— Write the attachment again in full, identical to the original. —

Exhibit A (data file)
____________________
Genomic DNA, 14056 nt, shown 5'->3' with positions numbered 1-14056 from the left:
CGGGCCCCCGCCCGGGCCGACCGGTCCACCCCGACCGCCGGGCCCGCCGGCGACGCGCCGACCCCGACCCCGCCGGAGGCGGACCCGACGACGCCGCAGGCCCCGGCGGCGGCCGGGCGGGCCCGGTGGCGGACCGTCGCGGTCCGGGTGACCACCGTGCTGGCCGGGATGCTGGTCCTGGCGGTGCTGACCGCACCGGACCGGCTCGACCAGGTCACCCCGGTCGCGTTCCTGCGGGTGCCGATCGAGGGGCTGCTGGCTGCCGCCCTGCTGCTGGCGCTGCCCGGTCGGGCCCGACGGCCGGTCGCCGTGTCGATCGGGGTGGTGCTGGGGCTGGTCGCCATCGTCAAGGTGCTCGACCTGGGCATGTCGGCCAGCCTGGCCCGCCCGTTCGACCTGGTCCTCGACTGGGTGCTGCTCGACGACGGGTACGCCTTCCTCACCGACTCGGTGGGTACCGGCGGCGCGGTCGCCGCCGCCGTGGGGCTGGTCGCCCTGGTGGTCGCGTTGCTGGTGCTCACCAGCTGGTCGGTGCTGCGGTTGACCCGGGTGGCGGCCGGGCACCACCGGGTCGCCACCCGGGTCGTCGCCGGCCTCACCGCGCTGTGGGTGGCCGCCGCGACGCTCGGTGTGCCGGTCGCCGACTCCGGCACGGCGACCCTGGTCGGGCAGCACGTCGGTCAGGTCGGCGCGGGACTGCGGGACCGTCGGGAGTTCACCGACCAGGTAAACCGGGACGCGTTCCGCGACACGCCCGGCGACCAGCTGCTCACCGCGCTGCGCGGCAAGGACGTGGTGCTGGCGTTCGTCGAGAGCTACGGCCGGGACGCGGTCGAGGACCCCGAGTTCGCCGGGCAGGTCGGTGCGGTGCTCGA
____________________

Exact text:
Genomic DNA, 14056 nt, shown 5'->3' with positions numbered 1-14056 from the left:
CGGGCCCCCGCCCGGGCCGACCGGTCCACCCCGACCGCCGGGCCCGCCGGCGACGCGCCGACCCCGACCCCGCCGGAGGCGGACCCGACGACGCCGCAGGCCCCGGCGGCGGCCGGGCGGGCCCGGTGGCGGACCGTCGCGGTCCGGGTGACCACCGTGCTGGCCGGGATGCTGGTCCTGGCGGTGCTGACCGCACCGGACCGGCTCGACCAGGTCACCCCGGTCGCGTTCCTGCGGGTGCCGATCGAGGGGCTGCTGGCTGCCGCCCTGCTGCTGGCGCTGCCCGGTCGGGCCCGACGGCCGGTCGCCGTGTCGATCGGGGTGGTGCTGGGGCTGGTCGCCATCGTCAAGGTGCTCGACCTGGGCATGTCGGCCAGCCTGGCCCGCCCGTTCGACCTGGTCCTCGACTGGGTGCTGCTCGACGACGGGTACGCCTTCCTCACCGACTCGGTGGGTACCGGCGGCGCGGTCGCCGCCGCCGTGGGGCTGGTCGCCCTGGTGGTCGCGTTGCTGGTGCTCACCAGCTGGTCGGTGCTGCGGTTGACCCGGGTGGCGGCCGGGCACCACCGGGTCGCCACCCGGGTCGTCGCCGGCCTCACCGCGCTGTGGGTGGCCGCCGCGACGCTCGGTGTGCCGGTCGCCGACTCCGGCACGGCGACCCTGGTCGGGCAGCACGTCGGTCAGGTCGGCGCGGGACTGCGGGACCGTCGGGAGTTCACCGACCAGGTAAACCGGGACGCGTTCCGCGACACGCCCGGCGACCAGCTGCTCACCGCGCTGCGCGGCAAGGACGTGGTGCTGGCGTTCGTCGAGAGCTACGGCCGGGACGCGGTCGAGGACCCCGAGTTCGCCGGGCAGGTCGGTGCGGTGCTCGA